Recent App Store changes to pose only minimal risk to Apple

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A revision of Apple’s App Store policies surrounding alternate payments, as well as an additional potential one, are unlikely to pose any serious risk to Apple’s bottom line, according to an analyst.

In a note to investors seen by AppleInsider, JP Morgan analyst Samik Chatterjee offers his thoughts on a recent App Store guideline revision, as well as on a proposal by Apple that could see a similar shift in guidelines. In both cases, an antitrust authority has deemed Apple’s ban on alternate payment methods anticompetitive.

On March 30, Apple revised a guideline to allow “reader” apps — or content platforms like Spotify and Netflix — to offer an in-app link to membership sites where users can sign up for or manage accounts.

The change was made to close an investigation by the Japanese Fair Trade Commission into Apple’s anti-steering policies and other App Store rules.

According to Chatterjee, the top 10 reader apps on the App Store make up less than 8% of total revenue in the segment. The top 20 accounts for about 10%, and the top 50 account for 13%. Because of that, the long-term impact is likely to be minimal.

“This suggests that in a worst case scenario where all reader app consumers circumvent App Store payments altogether, which we see as highly unlikely, the impact would be limited to 1-2% of EPS,” the analyst writes.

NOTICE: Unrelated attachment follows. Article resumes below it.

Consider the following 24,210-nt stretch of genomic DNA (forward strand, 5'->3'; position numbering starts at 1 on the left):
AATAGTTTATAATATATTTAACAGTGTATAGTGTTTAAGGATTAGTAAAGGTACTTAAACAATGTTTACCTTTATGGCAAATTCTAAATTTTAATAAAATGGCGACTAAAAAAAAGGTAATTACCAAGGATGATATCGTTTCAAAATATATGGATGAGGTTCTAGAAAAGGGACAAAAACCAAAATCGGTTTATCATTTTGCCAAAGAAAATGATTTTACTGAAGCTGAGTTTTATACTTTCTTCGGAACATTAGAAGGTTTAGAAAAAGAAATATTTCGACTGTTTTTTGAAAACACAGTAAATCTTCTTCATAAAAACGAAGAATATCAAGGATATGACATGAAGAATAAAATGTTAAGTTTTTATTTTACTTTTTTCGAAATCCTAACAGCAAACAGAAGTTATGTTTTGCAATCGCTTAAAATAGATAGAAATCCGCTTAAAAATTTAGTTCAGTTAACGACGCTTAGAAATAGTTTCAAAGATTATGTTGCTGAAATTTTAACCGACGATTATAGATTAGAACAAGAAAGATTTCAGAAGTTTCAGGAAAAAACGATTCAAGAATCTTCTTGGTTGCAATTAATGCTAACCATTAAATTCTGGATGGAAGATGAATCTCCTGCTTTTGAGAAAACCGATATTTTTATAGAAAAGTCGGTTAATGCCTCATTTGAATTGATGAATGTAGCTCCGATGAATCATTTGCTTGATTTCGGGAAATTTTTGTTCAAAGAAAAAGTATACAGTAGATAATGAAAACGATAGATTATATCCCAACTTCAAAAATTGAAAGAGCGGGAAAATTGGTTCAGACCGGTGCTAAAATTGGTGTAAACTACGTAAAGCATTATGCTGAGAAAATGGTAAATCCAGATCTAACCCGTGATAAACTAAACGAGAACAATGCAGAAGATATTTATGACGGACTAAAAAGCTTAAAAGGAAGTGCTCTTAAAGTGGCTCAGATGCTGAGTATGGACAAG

The second change to Apple’s App Store centers on third-party payment systems within dating apps in the Netherlands. The Dutch antitrust watchdog deemed that Apple broke antitrust rules in the country by not allowing dating apps to offer payment alternatives to in-app purchases.

The company’s latest proposal would allow alternative in-app payments within dating apps in the Netherlands. However, the proposal includes a provision that Apple would still get to collect a 27% cut of those purchases.

Although the proposal has yet to be approved, Chatterjee doesn’t believe it will have much of an effect if it gets the green light and goes into effect.

“As a result, we don’t believe investors should look at this week’s App Store headlines as representing a seismic shift in strategy for Apple, nor do we expect them to have a material impact on App Store take rates,” Chatterjee writes.

Chatterjee maintains his 12-month Apple price target of $210, which is based on a profit-to-earnings multiple of 30x and a calendar year earnings estimate of $6.90.



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